Gediminas Šimkus: Speech at Baltic AML Forum 2021

Speech by Mr Gediminas Šimkus, Chairman of the Board of the Bank of Lithuania, at the Baltic Anti Money Laundering (AML) Forum 2021, Vilnius, 12 October 2021.

The views expressed in this speech are those of the speaker and not the view of the BIS.

Central bank speech  | 
23 December 2021

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Dear market participants, lawyers, financial intelligence and compliance experts,

Ladies and Gentlemen:

A very warm welcome to this year's Baltic AML Forum. 

It is my great pleasure to see so many of you gathered here today to discuss the issues of assessing and properly managing the risks of money laundering and terrorist financing. I am pleased to see market participants and representatives of public sector both investing their time and resources in debating these issues. It gives me assurance that not only we have a common ground in prioritising prevention of financial crimes, but that we are willing to join forces in finding the best solutions. 

It is wonderful to have the Minister of Finance Ms. Gintarė Skaistė opening this conference. The Ministry of Finance is our core partner in founding the Centre of Excellence in Anti-Money Laundering that was established this May – a platform to bring market participants and policymakers into a close dialogue. 

A quick overview on where we stand. 

Technological advancements, such as blockchain, are disrupting the financial sector. There is no doubt that innovative business models in the financial sector are reshaping nearly every area of products and services, creating new opportunities and value for consumers and business. However, we must not forget that these developments also bring substantial new challenges, and can open gaps for misconduct to seep in.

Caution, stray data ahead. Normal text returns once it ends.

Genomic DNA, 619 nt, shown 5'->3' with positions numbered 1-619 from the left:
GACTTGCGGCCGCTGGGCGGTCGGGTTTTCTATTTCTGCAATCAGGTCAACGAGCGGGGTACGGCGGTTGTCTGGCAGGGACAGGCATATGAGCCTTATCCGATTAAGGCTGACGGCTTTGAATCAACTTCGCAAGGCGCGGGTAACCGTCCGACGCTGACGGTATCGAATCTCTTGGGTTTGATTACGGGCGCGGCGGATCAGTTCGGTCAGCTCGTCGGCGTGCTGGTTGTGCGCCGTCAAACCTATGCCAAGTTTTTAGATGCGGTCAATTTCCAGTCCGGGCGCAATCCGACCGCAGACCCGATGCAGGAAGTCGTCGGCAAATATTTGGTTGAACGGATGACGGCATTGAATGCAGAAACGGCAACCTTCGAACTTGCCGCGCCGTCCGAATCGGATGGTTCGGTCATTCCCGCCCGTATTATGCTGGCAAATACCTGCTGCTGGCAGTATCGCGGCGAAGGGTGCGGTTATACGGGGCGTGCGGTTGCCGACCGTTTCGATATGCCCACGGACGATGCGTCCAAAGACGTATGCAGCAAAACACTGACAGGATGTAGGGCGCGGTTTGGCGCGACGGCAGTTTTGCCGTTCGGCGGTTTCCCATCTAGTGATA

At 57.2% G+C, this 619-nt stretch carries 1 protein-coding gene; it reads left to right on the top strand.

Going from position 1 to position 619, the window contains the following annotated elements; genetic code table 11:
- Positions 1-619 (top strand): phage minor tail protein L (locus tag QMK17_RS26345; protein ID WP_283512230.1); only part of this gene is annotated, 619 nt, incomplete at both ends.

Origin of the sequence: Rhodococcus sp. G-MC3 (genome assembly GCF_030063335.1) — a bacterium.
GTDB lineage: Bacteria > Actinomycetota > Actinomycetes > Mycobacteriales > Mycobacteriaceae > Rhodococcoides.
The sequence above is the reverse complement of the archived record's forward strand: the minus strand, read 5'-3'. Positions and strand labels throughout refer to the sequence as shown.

The United Nations estimate that globally every year up to 2 trillion US dollars gets laundered. In the last few years some of the Nordic-Baltic jurisdictions were shaken with cases of the alleged systematic use of banks for money laundering. During the pandemic, the scale of money laundering and financial fraud has likely increased. We thus need to stay alert and search for ways to update and enhance our anti-money laundering and counter terrorist financing frameworks. 

I will now elaborate on our – the Bank of Lithuania's – approach on dealing with money laundering and terrorist financing. 

The Bank of Lithuania constantly monitors and assesses vulnerabilities in market participants' risk control, anti-money laundering and terrorist financing prevention frameworks. In addition to inspections, numerous consultations, meetings with supervised entities are also made. We want to ensure that Lithuania's financial system has proper and sound risk management and compliance culture in place.